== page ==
“The road to Hell is paved with adjectives.”
It goes without saying that the quality of writing depends on the reader you ask. What one person considers the greatest novel ever written is someone else’s example of what a book shouldn’t be. Even so, there’s something writers can watch out for that most editors don’t want to see in a manuscript: excessive modifiers.
Adjectives and adverbs are the double agents of writing; they can provide just the right description or bog down the manuscript with wordiness. What modifiers are meant to do is enhance the sentence, help plainer words pop and craft a stronger image for the reader. Sometimes, though, they can take over a sentence. In fact, they often take over sentences—which is why it’s best to use them with care. Write without depending on little “-ly” words to express what you want to communicate.
Modifiers work when readers don’t expect them. For example, think about the word “smile.” When you hear it, you immediately think of a happy person’s face, right? So there’s no need to say that it’s a “happy smile” or that a character “smiles happily” because readers will infer the emotion from “smile” alone. Writers aren’t enhancing the readers’ experience by using redundant modifiers. However, if a character smiles “wickedly,” “coldly,” or “thinly,” it changes the reader’s perception of the action, which is an improvement.
Differentiating types of smiles can help to spice up sentences without resorting to modifiers, too. Smiling sarcastically could be “smirking,” widely could be “grinning,” and proudly could be “beaming.” Some writers may be horrified to think that they should cut their modifiers, but doing so forces the writer to rely on other vocabulary or sentence structure to express a thought. Take a look at these examples:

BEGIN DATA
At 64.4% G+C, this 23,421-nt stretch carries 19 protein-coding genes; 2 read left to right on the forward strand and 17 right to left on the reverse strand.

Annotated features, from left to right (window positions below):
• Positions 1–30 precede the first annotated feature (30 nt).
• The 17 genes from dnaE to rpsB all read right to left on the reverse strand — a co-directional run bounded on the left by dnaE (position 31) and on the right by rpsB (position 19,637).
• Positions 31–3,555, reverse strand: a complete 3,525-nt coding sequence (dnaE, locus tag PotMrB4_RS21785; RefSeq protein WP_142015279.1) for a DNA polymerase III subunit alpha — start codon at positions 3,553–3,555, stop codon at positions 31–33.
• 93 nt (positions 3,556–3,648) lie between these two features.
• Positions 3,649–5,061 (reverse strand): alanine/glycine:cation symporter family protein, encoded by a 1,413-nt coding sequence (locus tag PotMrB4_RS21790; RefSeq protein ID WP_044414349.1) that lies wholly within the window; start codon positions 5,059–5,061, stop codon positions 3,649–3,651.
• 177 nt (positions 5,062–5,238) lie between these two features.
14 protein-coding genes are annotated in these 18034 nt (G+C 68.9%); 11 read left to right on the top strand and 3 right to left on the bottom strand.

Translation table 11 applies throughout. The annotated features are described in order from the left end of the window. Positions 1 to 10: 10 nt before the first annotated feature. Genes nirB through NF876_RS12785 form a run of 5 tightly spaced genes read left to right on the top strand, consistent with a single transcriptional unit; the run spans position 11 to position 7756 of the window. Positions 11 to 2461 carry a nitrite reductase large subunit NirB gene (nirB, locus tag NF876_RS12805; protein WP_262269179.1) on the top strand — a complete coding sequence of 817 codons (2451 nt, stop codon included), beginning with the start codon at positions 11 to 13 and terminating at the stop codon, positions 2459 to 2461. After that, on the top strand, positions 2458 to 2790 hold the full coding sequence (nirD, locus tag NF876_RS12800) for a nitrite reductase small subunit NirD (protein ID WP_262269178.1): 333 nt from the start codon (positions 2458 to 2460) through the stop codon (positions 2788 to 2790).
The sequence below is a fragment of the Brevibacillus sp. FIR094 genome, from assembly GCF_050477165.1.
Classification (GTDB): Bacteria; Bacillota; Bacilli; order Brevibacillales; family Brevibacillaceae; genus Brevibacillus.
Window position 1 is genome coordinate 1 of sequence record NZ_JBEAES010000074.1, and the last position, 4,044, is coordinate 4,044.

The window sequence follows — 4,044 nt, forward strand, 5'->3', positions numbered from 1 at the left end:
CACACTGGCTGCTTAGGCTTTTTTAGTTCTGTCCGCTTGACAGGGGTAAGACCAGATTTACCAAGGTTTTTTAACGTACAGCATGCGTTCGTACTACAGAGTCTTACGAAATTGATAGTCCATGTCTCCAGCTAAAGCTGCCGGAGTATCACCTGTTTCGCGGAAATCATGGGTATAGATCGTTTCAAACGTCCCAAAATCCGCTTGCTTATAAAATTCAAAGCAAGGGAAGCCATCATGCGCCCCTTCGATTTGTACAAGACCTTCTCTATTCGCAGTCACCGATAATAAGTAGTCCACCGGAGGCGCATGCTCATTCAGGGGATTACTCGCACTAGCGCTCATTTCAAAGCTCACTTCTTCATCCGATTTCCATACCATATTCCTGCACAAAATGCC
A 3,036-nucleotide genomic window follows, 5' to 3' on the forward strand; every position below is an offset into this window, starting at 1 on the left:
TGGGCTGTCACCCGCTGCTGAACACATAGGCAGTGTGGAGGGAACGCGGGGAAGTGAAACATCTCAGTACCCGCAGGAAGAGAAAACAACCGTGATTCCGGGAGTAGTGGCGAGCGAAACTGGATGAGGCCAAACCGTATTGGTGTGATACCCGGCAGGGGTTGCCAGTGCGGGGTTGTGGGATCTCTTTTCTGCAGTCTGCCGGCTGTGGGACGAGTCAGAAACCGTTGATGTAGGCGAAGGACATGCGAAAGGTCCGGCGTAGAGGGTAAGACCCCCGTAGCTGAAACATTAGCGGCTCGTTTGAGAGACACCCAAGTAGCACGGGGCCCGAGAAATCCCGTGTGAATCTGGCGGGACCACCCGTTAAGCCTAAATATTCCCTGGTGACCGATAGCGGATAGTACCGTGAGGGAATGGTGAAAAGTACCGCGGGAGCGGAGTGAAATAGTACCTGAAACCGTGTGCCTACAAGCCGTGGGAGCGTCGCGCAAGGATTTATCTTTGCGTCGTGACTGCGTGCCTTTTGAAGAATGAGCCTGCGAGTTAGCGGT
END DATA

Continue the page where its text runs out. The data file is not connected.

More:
Sentence: The cat jumped onto the couch.
Sentence with modifiers: The brown, striped cat jumped quickly and landed gracefully on the soft, dark blue couch.
Sentence with other vocabulary: Leaping onto the couch, the tabby sunk into its navy cushions.
The third one is the most interesting, isn’t it? The first sentence is too dull, and the second too cluttered. Many new writers, experimenting with description, will start off with work that looks like the second example, but the goal would be to write more like the third. That one is descriptive without using typical adjectives and adverbs; instead, it features stronger verbs, and it plays with sentence structure by using the clause “leaping onto the couch” to describe the tabby’s actions. Choose effective words to express ideas, like specifying a tabby instead of saying “brown, striped cat.” Be sure to use words that people know, though; you don’t get points for using concise descriptions that readers can tell came from the thesaurus.
Watching modifiers means cutting your word count, which can be hard when you’re trying to reach a goal—especially in a book manuscript. Many writers depend on description to bulk up their prose. For lots of folks, a first draft comes more easily when they describe every character and situation as thoroughly as possible, which is understandable as it allows them to picture the scene in detail for themselves. When starting out, this is fine! Just remember to come back to bulky descriptions in the editing stages. Try reading your work aloud to make sure it sounds natural; many writers do this to make sure their dialogue works, but the fluidity of the prose is just as important.
Keep in mind that it’s always better for a book to be harder to write and easier to read than the other way around! Challenge yourself to expand your vocabulary and writing skills, and your readers will benefit from it—which will benefit you in return!